Confessions of a Shopaholic appears in an aspect ratio of approximately 2.40:1 on this Blu-ray Disc. This was an inconsistent but usually good presentation.
Sharpness caused some mild concerns. While the movie usually appeared acceptably concise, more than a few shots looked slightly soft and ill-defined. This wasn’t a massive concern, but it meant that overall clarity was a bit lackluster. No issues with jagged edges or shimmering materialized, and I noticed no edge enhancement or source flaws.
Given its fashion emphasis and girlie tone, I expected a broad palette from Shopaholic, and that’s what I got. The colors worked well, as they came across as nicely bright and dynamic. Blacks were nicely deep and firm, and shadows displayed good clarity. In general, this was a decent transfer, but the mild softness left this as a “B” presentation.
I found exactly the kind of audio I expected from this sort of film. Shopaholic offered a DTS-HD MA 5.1 soundtrack. As usual for a romantic comedy, the soundfield maintained an emphasis within the forward spectrum. There I heard good stereo separation to the music and nice delineation for the other elements. Most of the effects tended toward the ambient side of the equation and very little added much pizzazz. Most of the time, the track stayed light and breezy without much substance from the surrounds.
Audio quality appeared to be positive for the most part. Speech sounded crisp and natural most of the time, though some lines seemed a bit dull. No problems related to intelligibility resulted, however. Music and effects demonstrated fine clarity and they appeared reasonably lively. Music worked best, as that side of things showed nice bass and punch. Overall, the audio of Shopaholic was acceptable and that was about it.
We find a minor roster of supplements here. Six featurettes show up under the banner of Behind the Fashion. These include “Wardrobe by Patricia Field” (3:03), “Temple of Shopping” (2:32), “The Green Scarf” (1:33), “New York Fashion Central” (2:34), “Sample Sale Madness” (1:58) and “Window Shopping” (1:46). We get remarks from costume designer Patricia Field, producer Jerry Bruckheimer, director PJ Hogan, production designer Kristi Zea, Henri Bendel CEO Ed Bucciarelli, and actors Isla Fisher, Krysten Ritter, Robert Stanton, Kristin Scott Thomas, Leslie Bibb and Hugh Dancy. The pieces look at costumes, stores, locations and other elements related to the movie’s depiction of fashion. To some degree, these clips seem a bit superficial, but they do manage to provide some interesting notes about these parts of the flick.
Four Delete Scenes run a total of six minutes, 19 seconds. We locate “19 Scarfity Scarf Scarf” (0:52), “Zebra Print Pants” (3:26), “The Unexpected Kiss” (1:24) and “Plaid” (0:36). As implied by its length, “Pants” is the most substantial of these; in it, Rebecca takes on a second job to earn more money. “Scarf” reinforces her obsession with the green scarf, “Kiss” messes with the Rebecca/Luke romance, and “Plaid” offers a little joke related to Luke’s new endeavor. The last two are too silly to work, and the first two just remind us what a self-absorbed bimbo Rebecca is.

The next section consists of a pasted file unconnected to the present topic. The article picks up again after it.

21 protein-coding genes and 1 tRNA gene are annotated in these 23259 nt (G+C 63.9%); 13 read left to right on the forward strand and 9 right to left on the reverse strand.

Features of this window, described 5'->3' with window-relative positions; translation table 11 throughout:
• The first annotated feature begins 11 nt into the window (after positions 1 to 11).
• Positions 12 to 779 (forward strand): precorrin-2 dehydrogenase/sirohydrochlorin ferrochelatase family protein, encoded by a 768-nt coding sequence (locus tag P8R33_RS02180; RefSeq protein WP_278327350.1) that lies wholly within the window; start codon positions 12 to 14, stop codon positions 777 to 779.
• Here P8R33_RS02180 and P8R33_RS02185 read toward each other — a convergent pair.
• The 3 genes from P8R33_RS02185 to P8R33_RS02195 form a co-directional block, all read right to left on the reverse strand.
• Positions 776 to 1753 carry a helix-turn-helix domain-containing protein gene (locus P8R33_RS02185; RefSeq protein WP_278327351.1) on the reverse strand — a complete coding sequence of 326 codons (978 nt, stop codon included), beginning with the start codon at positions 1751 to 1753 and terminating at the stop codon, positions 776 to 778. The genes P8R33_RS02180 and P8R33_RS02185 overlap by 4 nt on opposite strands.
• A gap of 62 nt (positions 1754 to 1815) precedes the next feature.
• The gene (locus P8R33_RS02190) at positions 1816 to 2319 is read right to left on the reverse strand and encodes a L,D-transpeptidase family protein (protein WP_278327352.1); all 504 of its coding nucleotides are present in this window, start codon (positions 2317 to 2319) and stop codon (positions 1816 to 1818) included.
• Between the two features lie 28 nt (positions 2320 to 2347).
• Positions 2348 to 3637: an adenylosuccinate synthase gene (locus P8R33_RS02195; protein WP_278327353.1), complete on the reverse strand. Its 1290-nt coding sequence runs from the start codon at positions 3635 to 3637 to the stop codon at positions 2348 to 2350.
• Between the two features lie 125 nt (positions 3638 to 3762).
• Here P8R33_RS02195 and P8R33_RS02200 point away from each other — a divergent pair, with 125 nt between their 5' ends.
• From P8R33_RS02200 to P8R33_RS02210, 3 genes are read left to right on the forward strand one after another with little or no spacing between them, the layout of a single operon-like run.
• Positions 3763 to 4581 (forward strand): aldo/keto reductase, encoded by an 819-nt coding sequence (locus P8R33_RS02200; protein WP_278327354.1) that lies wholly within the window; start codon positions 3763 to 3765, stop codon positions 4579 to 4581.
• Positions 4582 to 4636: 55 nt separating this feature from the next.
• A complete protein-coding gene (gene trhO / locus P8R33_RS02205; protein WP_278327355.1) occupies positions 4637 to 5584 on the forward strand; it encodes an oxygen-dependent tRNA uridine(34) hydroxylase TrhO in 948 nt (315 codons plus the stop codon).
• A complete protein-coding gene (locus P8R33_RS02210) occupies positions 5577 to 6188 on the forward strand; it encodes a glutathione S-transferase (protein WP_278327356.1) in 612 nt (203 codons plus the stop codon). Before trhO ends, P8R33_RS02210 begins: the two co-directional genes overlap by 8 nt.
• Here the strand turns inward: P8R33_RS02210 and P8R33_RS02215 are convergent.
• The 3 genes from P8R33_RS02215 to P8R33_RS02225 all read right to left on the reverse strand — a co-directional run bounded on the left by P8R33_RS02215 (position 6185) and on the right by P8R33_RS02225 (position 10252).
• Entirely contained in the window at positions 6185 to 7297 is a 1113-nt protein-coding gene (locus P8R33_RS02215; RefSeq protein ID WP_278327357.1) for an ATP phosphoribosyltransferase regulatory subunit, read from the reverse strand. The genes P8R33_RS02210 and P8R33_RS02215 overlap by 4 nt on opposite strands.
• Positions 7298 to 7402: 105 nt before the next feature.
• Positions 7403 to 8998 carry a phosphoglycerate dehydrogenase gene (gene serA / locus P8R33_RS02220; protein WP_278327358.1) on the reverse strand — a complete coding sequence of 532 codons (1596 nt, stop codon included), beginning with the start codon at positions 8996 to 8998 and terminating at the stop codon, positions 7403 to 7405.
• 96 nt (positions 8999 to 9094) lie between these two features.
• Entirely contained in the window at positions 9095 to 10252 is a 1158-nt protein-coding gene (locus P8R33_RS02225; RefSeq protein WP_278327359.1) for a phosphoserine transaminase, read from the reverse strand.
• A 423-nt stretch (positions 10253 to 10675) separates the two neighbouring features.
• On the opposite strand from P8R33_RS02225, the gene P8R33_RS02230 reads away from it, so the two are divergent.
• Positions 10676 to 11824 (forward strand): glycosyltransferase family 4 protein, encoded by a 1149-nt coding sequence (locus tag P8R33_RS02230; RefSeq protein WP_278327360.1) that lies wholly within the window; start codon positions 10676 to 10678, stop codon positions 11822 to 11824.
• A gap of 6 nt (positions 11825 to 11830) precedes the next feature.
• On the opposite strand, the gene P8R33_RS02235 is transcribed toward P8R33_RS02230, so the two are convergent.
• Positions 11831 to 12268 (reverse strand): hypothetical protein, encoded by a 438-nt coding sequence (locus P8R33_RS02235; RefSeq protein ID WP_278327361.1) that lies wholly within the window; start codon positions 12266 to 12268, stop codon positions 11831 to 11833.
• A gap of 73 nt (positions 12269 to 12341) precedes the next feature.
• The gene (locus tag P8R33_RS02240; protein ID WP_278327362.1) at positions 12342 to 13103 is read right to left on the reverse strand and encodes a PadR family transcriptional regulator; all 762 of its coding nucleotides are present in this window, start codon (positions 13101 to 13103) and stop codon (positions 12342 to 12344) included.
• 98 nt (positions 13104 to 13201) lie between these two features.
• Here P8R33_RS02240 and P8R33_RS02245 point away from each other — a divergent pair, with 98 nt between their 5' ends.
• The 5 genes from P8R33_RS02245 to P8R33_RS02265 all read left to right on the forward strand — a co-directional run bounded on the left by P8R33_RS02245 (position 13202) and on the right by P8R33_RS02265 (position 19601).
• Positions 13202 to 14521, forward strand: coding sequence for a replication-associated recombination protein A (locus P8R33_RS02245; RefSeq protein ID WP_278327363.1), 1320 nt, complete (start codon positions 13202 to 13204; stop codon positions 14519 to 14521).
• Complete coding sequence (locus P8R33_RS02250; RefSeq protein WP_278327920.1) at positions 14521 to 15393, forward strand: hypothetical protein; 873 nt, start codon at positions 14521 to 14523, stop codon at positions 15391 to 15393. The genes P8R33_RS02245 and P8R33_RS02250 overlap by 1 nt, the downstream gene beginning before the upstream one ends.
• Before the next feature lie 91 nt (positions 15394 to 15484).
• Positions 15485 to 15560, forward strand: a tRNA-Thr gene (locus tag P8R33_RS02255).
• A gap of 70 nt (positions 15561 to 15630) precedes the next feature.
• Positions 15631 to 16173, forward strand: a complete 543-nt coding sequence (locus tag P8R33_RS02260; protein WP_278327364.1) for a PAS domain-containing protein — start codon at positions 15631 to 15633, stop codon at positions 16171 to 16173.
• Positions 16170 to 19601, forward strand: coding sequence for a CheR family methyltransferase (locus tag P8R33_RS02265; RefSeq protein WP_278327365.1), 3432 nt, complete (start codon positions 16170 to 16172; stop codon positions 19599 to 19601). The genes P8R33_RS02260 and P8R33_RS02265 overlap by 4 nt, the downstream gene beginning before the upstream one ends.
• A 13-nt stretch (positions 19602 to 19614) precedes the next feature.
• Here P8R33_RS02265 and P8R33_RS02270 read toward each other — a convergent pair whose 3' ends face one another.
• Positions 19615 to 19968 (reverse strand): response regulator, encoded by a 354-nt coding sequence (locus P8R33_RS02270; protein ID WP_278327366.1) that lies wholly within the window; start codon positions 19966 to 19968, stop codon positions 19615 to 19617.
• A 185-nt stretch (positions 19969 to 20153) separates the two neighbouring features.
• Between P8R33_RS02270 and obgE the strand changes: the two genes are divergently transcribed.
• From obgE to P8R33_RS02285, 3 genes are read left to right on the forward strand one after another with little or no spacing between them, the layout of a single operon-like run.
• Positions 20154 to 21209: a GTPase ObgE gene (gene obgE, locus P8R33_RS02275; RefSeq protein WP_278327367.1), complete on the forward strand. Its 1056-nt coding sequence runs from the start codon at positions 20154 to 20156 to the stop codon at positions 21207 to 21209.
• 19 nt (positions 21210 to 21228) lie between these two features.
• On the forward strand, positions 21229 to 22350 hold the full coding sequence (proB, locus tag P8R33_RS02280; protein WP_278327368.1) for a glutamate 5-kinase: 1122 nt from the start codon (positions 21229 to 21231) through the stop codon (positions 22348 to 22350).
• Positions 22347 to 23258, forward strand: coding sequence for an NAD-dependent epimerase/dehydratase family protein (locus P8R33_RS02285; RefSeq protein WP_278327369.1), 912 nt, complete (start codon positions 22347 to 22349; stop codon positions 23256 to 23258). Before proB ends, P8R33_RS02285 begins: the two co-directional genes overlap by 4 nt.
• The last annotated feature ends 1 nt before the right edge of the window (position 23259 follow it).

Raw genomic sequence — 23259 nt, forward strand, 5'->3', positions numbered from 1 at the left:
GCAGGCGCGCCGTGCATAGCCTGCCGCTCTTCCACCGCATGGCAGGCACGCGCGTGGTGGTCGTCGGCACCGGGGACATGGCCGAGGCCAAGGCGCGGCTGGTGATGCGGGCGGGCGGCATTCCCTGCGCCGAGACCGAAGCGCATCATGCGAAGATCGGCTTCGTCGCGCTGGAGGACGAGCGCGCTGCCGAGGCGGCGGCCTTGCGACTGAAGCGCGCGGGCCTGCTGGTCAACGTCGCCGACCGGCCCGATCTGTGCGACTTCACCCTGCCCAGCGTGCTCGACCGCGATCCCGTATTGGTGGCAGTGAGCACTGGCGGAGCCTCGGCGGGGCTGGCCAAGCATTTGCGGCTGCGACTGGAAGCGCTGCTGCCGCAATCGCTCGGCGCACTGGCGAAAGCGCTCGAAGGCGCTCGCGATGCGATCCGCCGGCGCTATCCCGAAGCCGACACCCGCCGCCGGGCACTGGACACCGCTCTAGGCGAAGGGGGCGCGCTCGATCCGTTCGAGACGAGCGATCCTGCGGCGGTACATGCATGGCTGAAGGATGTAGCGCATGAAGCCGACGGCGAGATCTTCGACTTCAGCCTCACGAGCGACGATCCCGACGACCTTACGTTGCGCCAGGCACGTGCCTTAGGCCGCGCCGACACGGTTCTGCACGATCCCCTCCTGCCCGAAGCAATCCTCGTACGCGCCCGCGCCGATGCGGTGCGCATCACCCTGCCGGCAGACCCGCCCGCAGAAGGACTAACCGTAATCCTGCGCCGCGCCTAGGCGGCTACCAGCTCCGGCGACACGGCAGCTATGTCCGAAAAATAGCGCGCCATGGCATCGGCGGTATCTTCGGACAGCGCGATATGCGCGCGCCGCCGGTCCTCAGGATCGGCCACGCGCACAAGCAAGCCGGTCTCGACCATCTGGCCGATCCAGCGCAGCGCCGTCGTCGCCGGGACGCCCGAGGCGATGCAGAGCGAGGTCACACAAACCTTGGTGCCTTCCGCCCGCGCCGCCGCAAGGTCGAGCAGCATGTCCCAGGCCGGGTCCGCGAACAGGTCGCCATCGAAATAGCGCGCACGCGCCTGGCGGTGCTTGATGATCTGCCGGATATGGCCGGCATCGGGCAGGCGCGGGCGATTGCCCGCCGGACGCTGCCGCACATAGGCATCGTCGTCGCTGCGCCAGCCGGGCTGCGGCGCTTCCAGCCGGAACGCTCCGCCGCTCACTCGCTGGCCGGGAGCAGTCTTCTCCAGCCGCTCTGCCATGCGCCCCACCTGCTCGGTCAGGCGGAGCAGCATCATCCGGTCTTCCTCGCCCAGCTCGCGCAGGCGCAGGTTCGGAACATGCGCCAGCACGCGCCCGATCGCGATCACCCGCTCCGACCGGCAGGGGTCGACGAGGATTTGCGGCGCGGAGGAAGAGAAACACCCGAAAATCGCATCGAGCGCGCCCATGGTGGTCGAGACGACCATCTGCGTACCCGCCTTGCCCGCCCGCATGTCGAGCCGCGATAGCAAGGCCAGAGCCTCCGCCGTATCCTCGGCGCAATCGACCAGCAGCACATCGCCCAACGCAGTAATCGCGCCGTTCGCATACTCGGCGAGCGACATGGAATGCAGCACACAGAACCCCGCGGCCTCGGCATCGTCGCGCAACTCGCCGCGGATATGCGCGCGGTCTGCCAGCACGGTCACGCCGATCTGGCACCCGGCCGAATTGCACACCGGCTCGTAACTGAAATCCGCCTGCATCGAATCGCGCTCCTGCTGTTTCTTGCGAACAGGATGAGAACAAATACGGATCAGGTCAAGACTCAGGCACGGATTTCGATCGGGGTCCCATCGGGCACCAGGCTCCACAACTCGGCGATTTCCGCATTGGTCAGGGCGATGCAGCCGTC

Bloopers of a Shopaholic gives us a two-minute and six-second reel. It consists of the usual array of goofs and silliness. It’s average for that sort of collection.
We also find three music videos. We get “Accessory” by Jordyn Taylor, “Stuck With Each Other” by Shontelle Featuring Akon, and “Takes Time to Love” by Trey Songz. I can’t say I enjoyed any of the songs, and the videos seem mediocre.
A few ads open Disc One. We get clips for The Proposal, Lost and Blu-ray Disc. These also appear in the Sneak Peeks area along with a promo for Morning Light. No trailer for Shopaholic shows up here.
Finally, a second disc provides a Digital Copy of the film. This allows you to easily transfer the flick to your computer or portable viewing device. It doesn’t do anything for me, but your mileage may vary, as they say.
An absurd and pointless paean to consumerism wrapped up as a cutesy slapstick romantic comedy, Confessions of a Shopaholic flops – and flops badly. It wastes the talents of its lovely lead actor and a terrific supporting cast with terrible gags and an actively annoying main character. The disc provides decent picture and audio along with some minor supplements. It’s like someone tossed every romantic comedy cliché into a blender and out popped Shopaholic. Avoid this idiotic tripe.
One note: I ran into a mix of glitches as I played this disc. Occasionally the film hung up briefly as it ran, and I found it tough to get all the extras to play correctly; I had to stop and restart the disc about 10 times to finally get through all of them. I don’t know if I simply got a bad disc or there’s a problem with the whole batch, but I thought I’d mention it.